I am about to turn on my build for the first time. I have two Samsung 840 Evos and one 2 TB Western Digital Green. I would like to configure the two 840 Evos in RAID 0 to have the speed (striping). From my understanding, RAID 5 doesn't have the speed that RAID 0 does, even though it does have the added redundancy. How do I configure the WD as a second drive on Windows, and not as a part of the RAID 0 array?
Your first step is to go into your BIOS and enable RAID. After that, you will need to go into the RAID setup utility (on intel chipset boards using intel RAID, it is ctrl+i when prompted, I'm not sure what it is elsewhere) and setup your RAID 0. It is simple to do, just follow the on screen prompts. I would recommend unplugging your 2 TB WD drive until after the install is done as Windows setup has a nasty habit of putting your boot partition on a different drive than your OS drive, which can lead to some confusing problems down the road.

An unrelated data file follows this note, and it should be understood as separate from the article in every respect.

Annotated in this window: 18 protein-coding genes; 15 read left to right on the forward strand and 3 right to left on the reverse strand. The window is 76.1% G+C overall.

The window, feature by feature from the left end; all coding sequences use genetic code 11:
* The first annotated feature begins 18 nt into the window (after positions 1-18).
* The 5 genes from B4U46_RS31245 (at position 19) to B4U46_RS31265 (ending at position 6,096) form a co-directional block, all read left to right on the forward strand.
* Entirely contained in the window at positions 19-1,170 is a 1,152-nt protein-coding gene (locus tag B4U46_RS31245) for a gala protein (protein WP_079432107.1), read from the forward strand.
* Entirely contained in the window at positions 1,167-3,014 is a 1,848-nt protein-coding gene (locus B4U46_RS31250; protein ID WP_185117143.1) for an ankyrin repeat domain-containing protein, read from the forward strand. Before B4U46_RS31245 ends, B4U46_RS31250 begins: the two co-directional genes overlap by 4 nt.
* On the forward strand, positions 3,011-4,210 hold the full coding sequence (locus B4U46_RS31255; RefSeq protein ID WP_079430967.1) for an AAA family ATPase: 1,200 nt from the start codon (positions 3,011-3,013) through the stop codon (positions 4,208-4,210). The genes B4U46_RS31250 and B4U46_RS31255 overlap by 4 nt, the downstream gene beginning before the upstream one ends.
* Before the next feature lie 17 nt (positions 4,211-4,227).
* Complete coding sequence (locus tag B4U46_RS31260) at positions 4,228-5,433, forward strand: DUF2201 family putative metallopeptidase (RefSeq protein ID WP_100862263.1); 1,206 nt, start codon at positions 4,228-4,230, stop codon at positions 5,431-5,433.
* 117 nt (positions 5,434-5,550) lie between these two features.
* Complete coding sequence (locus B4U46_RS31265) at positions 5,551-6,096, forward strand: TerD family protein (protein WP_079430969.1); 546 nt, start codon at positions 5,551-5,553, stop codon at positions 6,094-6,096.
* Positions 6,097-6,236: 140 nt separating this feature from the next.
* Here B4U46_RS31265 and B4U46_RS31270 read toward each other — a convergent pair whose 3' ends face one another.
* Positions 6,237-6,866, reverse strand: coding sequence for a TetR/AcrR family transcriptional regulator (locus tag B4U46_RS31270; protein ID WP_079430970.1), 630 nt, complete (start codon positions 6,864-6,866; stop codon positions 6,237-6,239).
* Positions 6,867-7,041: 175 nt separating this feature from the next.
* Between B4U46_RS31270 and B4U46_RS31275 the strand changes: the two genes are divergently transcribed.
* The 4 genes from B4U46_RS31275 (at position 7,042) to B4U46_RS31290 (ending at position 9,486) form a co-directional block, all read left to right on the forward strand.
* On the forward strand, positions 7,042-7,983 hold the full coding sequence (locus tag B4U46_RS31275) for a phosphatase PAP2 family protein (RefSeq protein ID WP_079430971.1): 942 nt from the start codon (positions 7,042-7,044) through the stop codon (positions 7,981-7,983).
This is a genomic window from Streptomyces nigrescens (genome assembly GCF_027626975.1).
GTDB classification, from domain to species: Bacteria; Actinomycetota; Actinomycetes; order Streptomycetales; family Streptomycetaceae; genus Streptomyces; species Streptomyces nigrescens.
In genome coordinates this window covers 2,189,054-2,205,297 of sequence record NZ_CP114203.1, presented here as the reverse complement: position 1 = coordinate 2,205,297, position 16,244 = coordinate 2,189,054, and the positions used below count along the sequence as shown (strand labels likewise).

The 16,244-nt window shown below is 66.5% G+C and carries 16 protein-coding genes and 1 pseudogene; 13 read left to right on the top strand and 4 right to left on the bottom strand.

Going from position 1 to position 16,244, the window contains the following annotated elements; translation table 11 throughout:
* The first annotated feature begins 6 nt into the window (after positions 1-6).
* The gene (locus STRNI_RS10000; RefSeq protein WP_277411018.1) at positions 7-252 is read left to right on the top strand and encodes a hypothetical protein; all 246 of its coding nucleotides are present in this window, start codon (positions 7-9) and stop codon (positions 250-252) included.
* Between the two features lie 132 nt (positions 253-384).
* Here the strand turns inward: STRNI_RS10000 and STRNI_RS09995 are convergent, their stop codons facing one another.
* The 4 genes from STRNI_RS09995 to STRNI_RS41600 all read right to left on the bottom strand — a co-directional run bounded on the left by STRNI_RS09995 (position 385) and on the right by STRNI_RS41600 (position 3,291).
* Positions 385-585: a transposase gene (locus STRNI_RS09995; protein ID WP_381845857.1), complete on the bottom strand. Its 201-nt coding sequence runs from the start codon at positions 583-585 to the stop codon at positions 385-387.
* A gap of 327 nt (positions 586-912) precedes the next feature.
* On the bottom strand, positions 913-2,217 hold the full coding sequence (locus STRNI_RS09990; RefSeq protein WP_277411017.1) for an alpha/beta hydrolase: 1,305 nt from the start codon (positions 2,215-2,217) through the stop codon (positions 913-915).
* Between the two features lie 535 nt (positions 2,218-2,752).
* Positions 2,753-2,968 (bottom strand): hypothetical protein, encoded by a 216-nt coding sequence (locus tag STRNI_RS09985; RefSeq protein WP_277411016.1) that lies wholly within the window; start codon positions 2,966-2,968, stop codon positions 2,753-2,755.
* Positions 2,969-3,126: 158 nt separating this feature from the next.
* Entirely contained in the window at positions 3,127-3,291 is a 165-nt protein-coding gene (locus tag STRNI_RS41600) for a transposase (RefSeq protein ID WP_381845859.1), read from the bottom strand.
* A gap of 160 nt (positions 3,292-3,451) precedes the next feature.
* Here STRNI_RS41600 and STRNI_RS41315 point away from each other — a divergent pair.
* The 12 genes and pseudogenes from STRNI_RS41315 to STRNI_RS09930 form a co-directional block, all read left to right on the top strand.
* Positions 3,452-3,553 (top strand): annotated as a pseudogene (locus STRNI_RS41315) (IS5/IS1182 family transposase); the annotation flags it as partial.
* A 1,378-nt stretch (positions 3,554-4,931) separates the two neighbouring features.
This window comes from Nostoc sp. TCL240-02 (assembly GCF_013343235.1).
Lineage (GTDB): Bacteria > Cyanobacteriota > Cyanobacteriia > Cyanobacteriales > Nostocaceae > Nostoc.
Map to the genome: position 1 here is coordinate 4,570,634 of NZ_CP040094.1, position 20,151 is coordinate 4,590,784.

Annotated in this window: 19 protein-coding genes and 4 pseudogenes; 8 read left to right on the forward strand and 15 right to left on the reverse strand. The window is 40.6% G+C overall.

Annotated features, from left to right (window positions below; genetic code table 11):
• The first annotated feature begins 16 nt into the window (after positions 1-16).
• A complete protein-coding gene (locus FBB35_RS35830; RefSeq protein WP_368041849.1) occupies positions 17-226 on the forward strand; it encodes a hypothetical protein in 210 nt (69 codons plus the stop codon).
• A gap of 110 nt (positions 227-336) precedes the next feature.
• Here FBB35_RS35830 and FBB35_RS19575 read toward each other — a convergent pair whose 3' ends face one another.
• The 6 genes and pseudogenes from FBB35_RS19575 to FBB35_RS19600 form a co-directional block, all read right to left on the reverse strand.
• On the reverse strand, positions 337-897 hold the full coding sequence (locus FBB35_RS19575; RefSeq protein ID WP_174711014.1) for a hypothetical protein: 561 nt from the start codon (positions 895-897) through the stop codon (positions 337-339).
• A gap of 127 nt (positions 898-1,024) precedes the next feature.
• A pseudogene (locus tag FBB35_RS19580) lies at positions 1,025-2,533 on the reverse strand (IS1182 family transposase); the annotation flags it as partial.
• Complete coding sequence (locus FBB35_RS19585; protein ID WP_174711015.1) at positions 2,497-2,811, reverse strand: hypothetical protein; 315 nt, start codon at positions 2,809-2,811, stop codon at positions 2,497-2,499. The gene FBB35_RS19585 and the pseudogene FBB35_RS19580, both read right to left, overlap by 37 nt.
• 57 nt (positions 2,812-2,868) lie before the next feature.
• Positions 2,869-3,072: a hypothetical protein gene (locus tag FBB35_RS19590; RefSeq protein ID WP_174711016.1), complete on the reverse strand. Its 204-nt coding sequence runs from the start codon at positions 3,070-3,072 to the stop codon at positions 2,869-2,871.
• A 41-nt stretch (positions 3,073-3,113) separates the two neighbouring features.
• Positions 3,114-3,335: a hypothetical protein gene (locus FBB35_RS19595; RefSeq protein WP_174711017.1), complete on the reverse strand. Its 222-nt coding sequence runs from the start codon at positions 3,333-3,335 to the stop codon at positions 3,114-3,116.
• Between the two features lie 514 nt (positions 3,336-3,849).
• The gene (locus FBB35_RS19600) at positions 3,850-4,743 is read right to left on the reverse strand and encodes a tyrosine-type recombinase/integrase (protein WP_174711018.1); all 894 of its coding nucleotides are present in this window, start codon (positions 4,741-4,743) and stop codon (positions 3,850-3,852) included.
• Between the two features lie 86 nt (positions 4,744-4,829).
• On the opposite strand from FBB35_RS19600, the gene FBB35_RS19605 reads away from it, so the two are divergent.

Also: when installing your OS, you might get to the screen where you select the drive you want to install to. If your OS install media doesn't support the RAID driver needed by the motherboard, you will get an error saying no drives are detected even though they are seen in the BIOS. To resolve this, you will need to use the "load driver" function on that page to manually load the f6 drivers for the RAID controller. These should be available for download on your motherboard's manufacturer's website. Just download them, unzip them if necesarry, put them on a flash drive, put that drive into your PC that is on the select drive stage of the Windows install, select "load driver" on the select drive screen, then navigate to the downloaded files
I wouldn't mess with RAID 0 and all RAID's because SSD's are fast enough, with two SSD's and one HDD without RAID you'll have really fast system.
But with RAID 0 you have a risk to lose all your data if one of your drive fails, so don't bother with RAID and just use your storage in AHCI mode. http://www.tomshardware.com/reviews/ssd-raid-benchmark,...